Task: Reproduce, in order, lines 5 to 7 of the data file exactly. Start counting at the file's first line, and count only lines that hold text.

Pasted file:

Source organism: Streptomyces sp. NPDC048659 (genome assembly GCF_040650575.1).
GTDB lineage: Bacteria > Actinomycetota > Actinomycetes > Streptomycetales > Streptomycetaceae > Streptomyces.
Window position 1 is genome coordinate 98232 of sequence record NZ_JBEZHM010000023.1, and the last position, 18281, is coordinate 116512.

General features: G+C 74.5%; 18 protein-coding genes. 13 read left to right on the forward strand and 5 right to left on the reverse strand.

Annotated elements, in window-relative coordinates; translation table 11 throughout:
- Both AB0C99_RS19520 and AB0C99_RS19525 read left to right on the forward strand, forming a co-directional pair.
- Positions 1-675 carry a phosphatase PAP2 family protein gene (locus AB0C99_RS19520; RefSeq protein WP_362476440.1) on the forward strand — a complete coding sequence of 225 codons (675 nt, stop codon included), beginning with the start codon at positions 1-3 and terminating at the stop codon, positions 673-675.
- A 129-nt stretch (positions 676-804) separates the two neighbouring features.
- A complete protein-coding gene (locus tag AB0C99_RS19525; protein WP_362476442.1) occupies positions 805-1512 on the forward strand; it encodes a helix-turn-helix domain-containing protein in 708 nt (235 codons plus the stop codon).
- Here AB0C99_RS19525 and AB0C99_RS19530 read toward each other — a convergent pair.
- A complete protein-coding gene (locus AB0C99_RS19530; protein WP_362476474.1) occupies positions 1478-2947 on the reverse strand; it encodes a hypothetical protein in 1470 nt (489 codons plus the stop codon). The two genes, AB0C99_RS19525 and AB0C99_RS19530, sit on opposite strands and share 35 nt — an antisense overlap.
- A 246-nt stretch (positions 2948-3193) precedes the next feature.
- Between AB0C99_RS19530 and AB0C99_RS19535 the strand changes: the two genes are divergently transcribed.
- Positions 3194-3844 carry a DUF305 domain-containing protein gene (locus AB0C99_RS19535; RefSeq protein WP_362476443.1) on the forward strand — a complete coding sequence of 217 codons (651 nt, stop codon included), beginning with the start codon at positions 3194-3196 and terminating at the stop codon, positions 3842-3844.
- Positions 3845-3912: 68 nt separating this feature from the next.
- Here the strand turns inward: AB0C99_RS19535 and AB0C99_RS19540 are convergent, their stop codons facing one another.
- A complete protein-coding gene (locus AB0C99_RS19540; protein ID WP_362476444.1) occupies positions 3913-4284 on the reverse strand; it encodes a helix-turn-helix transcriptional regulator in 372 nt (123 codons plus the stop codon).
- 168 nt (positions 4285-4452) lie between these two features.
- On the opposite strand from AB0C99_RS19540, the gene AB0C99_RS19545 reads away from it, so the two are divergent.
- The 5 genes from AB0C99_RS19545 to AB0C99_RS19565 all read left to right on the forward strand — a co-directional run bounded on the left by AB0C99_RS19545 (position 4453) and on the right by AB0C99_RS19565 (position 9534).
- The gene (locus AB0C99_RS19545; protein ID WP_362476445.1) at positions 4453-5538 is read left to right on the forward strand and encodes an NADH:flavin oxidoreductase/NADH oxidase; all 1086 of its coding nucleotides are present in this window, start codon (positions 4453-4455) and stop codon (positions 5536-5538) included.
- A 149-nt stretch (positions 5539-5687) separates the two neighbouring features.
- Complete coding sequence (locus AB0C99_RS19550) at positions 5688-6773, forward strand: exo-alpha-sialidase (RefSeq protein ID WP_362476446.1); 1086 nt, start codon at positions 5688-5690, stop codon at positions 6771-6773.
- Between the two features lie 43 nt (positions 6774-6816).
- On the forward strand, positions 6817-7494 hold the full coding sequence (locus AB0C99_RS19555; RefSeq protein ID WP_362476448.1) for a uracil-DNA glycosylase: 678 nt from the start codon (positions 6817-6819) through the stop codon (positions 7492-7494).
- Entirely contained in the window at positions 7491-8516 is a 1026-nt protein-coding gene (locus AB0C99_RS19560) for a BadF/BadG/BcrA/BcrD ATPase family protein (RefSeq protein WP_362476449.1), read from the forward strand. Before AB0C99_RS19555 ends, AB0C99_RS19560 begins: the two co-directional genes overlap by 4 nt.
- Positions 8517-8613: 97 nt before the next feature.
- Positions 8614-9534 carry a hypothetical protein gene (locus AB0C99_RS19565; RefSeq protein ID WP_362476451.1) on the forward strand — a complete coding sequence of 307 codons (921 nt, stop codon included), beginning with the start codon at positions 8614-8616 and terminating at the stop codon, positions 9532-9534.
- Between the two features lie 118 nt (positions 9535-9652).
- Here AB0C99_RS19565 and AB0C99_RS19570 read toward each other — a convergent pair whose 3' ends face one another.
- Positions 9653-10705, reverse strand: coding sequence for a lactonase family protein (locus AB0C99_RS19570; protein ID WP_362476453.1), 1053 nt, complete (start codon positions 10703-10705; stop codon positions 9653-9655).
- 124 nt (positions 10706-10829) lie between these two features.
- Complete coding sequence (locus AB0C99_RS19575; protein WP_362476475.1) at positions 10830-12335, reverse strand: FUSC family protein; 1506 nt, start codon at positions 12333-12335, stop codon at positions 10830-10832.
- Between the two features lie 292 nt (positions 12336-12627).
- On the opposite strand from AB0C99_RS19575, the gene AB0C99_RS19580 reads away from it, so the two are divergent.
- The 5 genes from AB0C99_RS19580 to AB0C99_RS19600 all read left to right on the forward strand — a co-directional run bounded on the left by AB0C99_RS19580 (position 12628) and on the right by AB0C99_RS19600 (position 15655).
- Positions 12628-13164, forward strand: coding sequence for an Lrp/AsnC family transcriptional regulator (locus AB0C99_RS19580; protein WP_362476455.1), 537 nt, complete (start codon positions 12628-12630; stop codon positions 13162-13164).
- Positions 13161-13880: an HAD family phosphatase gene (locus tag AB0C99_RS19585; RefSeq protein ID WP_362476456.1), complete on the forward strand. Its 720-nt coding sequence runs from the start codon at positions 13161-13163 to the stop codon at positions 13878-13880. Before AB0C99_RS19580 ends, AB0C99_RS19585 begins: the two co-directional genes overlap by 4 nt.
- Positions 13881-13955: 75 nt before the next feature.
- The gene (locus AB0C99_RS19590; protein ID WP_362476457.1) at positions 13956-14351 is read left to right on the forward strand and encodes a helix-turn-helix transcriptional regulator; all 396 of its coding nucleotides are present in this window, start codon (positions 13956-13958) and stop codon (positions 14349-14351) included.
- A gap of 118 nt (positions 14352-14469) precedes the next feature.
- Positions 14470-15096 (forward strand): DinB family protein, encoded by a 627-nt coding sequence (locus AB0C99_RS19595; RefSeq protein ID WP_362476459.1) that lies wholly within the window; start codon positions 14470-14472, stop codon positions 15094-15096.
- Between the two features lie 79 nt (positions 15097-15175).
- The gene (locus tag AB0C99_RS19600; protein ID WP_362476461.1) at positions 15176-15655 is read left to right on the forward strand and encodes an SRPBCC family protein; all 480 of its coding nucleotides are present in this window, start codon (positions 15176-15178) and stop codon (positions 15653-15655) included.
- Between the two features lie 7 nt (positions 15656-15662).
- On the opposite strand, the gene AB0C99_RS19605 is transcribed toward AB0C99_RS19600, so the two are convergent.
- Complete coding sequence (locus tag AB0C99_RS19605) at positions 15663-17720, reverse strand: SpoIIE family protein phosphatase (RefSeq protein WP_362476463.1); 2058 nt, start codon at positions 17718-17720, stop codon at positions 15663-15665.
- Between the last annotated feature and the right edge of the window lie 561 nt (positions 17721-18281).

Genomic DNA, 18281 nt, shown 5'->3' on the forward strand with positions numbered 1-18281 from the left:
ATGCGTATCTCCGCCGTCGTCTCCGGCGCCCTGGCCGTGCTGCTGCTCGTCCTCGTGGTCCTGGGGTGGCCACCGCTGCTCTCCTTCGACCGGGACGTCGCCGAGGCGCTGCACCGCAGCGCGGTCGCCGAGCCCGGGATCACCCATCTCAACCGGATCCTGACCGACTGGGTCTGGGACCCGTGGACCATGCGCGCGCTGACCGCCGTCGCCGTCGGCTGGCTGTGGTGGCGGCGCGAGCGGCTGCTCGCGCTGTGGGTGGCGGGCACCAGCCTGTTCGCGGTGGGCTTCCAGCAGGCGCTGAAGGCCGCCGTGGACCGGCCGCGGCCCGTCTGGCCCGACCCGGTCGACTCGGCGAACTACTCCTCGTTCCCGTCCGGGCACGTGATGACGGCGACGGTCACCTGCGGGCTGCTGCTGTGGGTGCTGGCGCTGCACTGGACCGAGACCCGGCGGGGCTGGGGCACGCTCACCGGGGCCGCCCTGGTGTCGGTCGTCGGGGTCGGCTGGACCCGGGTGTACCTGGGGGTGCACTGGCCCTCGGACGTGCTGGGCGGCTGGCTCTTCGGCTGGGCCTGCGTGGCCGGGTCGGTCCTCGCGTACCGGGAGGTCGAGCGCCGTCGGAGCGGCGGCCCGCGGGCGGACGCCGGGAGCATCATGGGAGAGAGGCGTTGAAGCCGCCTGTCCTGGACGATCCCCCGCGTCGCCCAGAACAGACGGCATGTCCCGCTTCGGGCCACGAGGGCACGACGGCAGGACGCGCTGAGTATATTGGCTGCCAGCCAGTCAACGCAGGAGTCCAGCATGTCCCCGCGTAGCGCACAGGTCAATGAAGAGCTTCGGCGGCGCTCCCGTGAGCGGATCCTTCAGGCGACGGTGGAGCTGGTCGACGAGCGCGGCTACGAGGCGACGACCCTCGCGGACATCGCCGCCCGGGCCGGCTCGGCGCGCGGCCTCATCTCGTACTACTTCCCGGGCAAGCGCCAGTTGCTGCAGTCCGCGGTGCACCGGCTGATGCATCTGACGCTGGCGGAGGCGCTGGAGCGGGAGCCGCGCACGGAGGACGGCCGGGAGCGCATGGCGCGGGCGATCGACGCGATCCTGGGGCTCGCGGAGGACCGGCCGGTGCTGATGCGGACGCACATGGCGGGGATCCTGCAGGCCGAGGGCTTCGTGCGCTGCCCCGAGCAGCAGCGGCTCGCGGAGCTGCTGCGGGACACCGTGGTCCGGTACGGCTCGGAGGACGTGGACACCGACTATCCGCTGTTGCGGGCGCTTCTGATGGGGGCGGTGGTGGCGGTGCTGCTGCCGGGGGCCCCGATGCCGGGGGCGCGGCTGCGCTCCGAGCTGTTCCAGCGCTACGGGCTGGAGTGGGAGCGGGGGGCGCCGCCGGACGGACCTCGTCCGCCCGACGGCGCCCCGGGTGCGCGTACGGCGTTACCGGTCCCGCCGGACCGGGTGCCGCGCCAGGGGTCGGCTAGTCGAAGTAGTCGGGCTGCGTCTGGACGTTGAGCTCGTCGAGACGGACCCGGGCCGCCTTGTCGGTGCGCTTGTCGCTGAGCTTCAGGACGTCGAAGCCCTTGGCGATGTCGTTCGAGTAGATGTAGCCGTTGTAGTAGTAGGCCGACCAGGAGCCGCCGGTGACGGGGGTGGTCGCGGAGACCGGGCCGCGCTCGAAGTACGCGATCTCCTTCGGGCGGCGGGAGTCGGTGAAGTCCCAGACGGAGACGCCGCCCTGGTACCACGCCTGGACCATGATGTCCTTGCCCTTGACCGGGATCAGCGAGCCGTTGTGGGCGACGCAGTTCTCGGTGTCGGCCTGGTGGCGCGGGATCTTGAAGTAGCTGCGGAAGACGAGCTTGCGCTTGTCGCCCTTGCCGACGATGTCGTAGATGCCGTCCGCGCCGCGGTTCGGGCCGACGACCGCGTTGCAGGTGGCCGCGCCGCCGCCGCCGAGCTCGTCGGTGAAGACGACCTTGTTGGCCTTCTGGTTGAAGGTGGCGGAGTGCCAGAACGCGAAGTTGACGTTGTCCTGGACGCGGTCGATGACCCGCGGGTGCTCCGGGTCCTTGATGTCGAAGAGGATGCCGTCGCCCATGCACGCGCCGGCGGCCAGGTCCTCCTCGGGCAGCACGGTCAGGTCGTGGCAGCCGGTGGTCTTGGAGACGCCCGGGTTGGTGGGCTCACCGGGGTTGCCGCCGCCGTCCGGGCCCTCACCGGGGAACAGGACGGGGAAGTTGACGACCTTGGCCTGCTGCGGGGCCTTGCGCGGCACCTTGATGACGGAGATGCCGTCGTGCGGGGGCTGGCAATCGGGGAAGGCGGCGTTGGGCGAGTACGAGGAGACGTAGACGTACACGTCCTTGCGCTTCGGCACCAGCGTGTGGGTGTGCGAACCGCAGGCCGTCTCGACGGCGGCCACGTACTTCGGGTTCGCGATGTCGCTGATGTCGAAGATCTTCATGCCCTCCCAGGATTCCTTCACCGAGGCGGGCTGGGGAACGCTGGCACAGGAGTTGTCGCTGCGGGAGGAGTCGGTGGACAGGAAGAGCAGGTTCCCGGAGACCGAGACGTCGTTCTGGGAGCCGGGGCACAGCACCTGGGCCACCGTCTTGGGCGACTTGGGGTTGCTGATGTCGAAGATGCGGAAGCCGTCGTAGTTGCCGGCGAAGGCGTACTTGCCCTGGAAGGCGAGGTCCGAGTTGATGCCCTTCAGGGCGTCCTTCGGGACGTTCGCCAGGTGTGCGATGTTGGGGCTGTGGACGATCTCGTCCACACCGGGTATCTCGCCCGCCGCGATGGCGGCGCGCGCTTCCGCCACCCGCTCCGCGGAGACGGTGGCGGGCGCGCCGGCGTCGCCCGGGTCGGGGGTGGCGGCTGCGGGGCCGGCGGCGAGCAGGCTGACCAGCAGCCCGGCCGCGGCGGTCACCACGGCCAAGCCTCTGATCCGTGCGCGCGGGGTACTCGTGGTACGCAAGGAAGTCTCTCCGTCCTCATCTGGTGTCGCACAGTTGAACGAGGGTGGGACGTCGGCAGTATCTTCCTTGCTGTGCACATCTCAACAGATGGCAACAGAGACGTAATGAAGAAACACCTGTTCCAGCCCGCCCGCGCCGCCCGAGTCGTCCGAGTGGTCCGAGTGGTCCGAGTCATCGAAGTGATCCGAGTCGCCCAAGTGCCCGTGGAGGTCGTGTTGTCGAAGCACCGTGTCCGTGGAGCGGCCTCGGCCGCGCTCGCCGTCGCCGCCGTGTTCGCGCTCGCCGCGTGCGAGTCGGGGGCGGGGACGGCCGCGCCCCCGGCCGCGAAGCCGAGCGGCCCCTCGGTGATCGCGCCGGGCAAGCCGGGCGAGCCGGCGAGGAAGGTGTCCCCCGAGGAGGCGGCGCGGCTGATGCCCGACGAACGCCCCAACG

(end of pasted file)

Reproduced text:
Annotated elements, in window-relative coordinates; translation table 11 throughout:
- Both AB0C99_RS19520 and AB0C99_RS19525 read left to right on the forward strand, forming a co-directional pair.
- Positions 1-675 carry a phosphatase PAP2 family protein gene (locus AB0C99_RS19520; RefSeq protein WP_362476440.1) on the forward strand — a complete coding sequence of 225 codons (675 nt, stop codon included), beginning with the start codon at positions 1-3 and terminating at the stop codon, positions 673-675.